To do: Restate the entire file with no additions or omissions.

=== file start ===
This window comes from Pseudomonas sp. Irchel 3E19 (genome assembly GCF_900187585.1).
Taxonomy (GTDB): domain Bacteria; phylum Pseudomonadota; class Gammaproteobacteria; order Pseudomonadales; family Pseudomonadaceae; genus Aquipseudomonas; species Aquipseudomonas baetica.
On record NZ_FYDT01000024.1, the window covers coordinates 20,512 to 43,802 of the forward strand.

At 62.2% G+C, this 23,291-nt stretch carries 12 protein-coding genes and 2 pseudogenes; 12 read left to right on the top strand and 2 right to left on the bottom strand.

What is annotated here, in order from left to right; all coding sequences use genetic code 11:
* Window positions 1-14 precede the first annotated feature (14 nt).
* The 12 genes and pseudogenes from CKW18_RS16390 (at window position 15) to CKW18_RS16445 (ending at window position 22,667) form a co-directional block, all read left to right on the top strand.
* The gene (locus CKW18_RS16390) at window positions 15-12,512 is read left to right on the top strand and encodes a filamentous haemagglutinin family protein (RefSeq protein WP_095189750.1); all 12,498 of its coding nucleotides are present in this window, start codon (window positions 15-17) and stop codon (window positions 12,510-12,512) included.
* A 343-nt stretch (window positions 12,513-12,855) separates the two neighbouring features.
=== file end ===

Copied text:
This window comes from Pseudomonas sp. Irchel 3E19 (genome assembly GCF_900187585.1).
Taxonomy (GTDB): domain Bacteria; phylum Pseudomonadota; class Gammaproteobacteria; order Pseudomonadales; family Pseudomonadaceae; genus Aquipseudomonas; species Aquipseudomonas baetica.
On record NZ_FYDT01000024.1, the window covers coordinates 20,512 to 43,802 of the forward strand.

At 62.2% G+C, this 23,291-nt stretch carries 12 protein-coding genes and 2 pseudogenes; 12 read left to right on the top strand and 2 right to left on the bottom strand.

What is annotated here, in order from left to right; all coding sequences use genetic code 11:
* Window positions 1-14 precede the first annotated feature (14 nt).
* The 12 genes and pseudogenes from CKW18_RS16390 (at window position 15) to CKW18_RS16445 (ending at window position 22,667) form a co-directional block, all read left to right on the top strand.
* The gene (locus CKW18_RS16390) at window positions 15-12,512 is read left to right on the top strand and encodes a filamentous haemagglutinin family protein (RefSeq protein WP_095189750.1); all 12,498 of its coding nucleotides are present in this window, start codon (window positions 15-17) and stop codon (window positions 12,510-12,512) included.
* A 343-nt stretch (window positions 12,513-12,855) separates the two neighbouring features.